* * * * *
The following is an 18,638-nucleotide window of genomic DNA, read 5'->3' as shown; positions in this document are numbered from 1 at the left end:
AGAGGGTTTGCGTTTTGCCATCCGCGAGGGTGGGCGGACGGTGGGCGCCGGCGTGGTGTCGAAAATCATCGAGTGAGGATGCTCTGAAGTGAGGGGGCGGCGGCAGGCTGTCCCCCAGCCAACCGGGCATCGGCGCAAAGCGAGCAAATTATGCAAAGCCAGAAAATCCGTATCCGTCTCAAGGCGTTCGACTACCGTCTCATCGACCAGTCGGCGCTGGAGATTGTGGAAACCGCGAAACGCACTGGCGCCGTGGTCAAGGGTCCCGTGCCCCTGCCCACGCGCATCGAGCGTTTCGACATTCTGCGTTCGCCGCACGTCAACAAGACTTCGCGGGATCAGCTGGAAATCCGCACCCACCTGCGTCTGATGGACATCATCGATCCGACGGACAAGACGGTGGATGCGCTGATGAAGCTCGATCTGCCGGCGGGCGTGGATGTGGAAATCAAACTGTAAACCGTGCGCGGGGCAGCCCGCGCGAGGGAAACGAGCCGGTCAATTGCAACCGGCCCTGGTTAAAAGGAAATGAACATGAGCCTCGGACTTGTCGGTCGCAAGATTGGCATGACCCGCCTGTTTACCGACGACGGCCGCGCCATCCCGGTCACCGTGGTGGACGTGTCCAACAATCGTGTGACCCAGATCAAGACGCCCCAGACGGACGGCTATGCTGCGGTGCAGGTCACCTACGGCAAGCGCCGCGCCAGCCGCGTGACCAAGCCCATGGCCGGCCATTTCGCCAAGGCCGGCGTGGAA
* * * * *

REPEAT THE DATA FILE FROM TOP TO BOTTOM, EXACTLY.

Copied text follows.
The following is an 18,638-nucleotide window of genomic DNA, read 5'->3' as shown; positions in this document are numbered from 1 at the left end:
AGAGGGTTTGCGTTTTGCCATCCGCGAGGGTGGGCGGACGGTGGGCGCCGGCGTGGTGTCGAAAATCATCGAGTGAGGATGCTCTGAAGTGAGGGGGCGGCGGCAGGCTGTCCCCCAGCCAACCGGGCATCGGCGCAAAGCGAGCAAATTATGCAAAGCCAGAAAATCCGTATCCGTCTCAAGGCGTTCGACTACCGTCTCATCGACCAGTCGGCGCTGGAGATTGTGGAAACCGCGAAACGCACTGGCGCCGTGGTCAAGGGTCCCGTGCCCCTGCCCACGCGCATCGAGCGTTTCGACATTCTGCGTTCGCCGCACGTCAACAAGACTTCGCGGGATCAGCTGGAAATCCGCACCCACCTGCGTCTGATGGACATCATCGATCCGACGGACAAGACGGTGGATGCGCTGATGAAGCTCGATCTGCCGGCGGGCGTGGATGTGGAAATCAAACTGTAAACCGTGCGCGGGGCAGCCCGCGCGAGGGAAACGAGCCGGTCAATTGCAACCGGCCCTGGTTAAAAGGAAATGAACATGAGCCTCGGACTTGTCGGTCGCAAGATTGGCATGACCCGCCTGTTTACCGACGACGGCCGCGCCATCCCGGTCACCGTGGTGGACGTGTCCAACAATCGTGTGACCCAGATCAAGACGCCCCAGACGGACGGCTATGCTGCGGTGCAGGTCACCTACGGCAAGCGCCGCGCCAGCCGCGTGACCAAGCCCATGGCCGGCCATTTCGCCAAGGCCGGCGTGGAA